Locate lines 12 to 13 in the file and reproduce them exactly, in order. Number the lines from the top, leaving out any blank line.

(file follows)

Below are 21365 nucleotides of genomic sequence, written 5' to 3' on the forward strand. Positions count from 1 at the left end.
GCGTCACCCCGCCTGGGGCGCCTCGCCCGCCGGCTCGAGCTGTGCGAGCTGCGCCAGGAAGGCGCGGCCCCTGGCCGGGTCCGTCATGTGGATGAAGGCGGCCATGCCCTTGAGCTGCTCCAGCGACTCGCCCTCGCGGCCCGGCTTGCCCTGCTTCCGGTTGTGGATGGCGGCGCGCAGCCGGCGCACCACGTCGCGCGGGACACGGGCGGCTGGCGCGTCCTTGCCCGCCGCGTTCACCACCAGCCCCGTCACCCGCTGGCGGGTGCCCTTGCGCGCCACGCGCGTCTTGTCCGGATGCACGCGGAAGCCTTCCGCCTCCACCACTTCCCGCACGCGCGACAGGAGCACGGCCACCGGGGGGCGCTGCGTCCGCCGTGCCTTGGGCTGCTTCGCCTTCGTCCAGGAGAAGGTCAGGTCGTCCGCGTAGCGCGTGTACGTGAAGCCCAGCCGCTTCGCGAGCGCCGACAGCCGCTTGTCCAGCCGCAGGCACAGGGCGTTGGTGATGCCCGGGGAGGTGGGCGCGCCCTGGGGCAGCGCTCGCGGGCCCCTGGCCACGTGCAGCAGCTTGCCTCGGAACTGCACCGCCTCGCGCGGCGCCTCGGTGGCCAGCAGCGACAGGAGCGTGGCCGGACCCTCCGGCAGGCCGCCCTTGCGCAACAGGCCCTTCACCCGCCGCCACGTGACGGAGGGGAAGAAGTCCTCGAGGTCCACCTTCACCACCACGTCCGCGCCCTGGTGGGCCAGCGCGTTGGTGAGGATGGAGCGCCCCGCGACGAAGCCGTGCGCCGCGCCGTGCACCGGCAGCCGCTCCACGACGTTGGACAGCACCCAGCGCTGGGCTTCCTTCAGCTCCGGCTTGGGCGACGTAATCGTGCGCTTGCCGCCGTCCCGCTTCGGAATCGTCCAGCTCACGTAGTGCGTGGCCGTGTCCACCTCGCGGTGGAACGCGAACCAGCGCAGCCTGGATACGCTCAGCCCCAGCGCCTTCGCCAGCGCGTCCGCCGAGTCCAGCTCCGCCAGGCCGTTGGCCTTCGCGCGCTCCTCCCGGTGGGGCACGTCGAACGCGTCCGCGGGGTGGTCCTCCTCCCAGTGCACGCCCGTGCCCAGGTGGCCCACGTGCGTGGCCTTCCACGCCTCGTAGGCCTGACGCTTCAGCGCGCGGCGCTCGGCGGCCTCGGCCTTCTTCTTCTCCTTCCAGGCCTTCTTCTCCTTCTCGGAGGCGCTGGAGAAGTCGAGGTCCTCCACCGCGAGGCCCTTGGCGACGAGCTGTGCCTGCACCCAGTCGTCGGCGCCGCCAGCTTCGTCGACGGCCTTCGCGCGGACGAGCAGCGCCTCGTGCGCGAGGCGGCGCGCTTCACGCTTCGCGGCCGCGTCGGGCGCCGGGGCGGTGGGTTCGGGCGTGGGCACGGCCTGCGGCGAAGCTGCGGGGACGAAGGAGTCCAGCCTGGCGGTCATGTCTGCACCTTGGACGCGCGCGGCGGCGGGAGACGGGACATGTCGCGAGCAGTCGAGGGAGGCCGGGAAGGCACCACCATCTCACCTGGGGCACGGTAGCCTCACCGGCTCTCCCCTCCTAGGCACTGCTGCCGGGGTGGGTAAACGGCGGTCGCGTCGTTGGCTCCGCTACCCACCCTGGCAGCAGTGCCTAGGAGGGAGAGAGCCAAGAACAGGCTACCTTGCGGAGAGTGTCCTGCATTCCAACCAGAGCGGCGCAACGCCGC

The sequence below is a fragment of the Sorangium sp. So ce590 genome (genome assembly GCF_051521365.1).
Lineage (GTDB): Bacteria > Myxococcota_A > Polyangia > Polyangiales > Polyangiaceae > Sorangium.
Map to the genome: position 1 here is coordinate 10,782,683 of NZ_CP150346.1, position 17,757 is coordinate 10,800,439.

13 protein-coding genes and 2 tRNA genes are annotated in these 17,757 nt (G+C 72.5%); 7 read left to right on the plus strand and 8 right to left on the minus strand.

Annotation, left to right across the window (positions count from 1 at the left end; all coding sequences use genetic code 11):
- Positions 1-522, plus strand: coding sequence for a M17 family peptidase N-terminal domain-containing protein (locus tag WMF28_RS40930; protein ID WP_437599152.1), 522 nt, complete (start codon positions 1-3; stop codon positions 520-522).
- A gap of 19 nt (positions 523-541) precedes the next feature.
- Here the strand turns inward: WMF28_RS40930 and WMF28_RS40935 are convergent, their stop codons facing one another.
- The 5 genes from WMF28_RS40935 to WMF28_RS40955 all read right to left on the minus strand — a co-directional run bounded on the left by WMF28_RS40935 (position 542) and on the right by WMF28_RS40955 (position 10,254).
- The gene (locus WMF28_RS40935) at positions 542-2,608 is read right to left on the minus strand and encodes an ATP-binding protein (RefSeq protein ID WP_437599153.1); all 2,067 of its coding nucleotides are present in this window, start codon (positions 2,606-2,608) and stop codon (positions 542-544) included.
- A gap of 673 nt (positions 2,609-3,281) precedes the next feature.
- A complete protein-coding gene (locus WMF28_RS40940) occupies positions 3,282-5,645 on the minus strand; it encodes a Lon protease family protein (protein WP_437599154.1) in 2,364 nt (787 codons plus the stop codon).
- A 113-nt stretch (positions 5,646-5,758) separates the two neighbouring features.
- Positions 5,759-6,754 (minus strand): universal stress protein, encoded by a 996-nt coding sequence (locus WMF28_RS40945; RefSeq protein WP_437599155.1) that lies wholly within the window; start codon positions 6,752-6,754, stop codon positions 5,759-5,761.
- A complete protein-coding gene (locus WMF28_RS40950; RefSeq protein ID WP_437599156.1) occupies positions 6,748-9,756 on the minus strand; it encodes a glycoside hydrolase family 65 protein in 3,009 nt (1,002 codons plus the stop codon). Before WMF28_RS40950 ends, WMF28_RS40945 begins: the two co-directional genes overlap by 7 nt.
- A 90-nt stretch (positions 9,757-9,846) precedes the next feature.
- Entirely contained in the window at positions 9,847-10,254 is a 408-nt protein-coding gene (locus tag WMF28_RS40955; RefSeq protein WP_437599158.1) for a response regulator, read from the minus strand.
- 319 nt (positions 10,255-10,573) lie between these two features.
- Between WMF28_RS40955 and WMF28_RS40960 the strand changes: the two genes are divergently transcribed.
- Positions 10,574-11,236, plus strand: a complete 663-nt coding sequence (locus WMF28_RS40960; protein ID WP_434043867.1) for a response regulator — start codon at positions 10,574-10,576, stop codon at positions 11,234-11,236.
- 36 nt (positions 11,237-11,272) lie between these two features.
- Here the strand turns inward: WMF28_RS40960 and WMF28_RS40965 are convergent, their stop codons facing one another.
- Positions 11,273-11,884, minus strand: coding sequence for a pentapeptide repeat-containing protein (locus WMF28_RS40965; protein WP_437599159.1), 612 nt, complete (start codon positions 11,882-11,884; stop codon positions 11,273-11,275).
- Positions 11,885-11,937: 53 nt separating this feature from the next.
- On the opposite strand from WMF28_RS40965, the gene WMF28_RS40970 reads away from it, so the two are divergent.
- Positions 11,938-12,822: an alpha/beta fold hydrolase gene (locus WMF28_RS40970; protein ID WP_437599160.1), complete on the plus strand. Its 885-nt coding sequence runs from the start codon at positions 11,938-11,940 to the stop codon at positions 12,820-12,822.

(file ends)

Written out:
- The gene (locus WMF28_RS40935) at positions 542-2,608 is read right to left on the minus strand and encodes an ATP-binding protein (RefSeq protein ID WP_437599153.1); all 2,067 of its coding nucleotides are present in this window, start codon (positions 2,606-2,608) and stop codon (positions 542-544) included.
- A gap of 673 nt (positions 2,609-3,281) precedes the next feature.